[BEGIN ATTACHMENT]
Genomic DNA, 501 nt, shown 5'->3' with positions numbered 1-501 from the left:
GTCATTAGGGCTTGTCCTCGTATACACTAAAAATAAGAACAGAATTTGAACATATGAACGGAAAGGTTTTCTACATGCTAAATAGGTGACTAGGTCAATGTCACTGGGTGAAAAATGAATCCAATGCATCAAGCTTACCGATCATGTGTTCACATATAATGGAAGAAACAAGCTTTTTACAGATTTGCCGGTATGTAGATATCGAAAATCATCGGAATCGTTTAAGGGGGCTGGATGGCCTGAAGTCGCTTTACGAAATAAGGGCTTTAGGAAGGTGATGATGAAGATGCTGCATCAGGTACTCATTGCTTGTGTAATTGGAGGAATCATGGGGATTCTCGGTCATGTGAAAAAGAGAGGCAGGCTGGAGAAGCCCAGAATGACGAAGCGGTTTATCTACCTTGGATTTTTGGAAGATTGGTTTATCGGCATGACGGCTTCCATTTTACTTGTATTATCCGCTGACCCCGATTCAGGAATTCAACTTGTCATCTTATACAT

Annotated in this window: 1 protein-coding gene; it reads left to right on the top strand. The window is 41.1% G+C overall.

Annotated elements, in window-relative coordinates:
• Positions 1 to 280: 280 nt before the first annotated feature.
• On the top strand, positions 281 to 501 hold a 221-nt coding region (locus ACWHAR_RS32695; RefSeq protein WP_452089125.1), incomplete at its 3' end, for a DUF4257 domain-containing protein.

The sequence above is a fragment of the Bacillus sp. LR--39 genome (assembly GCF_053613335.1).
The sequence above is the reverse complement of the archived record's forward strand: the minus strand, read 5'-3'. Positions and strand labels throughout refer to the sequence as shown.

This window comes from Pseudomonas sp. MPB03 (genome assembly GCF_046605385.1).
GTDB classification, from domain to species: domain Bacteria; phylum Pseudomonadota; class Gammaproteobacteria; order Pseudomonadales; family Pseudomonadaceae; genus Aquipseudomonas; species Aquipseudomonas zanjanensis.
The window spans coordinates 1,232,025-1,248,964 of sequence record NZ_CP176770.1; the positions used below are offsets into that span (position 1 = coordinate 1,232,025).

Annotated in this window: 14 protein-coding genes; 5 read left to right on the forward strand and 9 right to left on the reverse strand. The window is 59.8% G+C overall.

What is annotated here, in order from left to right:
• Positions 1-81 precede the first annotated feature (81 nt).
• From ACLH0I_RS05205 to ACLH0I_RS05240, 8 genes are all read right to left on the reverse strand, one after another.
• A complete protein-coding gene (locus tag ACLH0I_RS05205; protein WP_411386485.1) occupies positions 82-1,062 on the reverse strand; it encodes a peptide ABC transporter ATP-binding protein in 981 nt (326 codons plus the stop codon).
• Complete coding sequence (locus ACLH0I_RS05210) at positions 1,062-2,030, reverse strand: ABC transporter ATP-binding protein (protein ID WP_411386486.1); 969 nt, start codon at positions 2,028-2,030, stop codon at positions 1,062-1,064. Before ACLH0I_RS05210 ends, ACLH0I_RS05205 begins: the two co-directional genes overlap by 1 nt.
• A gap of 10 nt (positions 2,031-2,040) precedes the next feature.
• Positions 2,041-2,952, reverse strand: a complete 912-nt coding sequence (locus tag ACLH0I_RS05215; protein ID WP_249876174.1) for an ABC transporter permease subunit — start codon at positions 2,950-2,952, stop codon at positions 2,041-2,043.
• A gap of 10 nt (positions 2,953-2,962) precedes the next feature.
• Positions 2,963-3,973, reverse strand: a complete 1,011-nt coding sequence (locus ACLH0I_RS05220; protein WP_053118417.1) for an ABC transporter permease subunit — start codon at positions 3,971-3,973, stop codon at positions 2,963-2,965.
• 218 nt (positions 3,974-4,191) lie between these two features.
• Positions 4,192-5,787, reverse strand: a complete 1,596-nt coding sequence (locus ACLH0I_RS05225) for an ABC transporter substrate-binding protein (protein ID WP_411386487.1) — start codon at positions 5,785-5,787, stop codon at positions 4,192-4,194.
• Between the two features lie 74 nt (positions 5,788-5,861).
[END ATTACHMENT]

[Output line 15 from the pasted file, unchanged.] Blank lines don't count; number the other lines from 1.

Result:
• From ACLH0I_RS05205 to ACLH0I_RS05240, 8 genes are all read right to left on the reverse strand, one after another.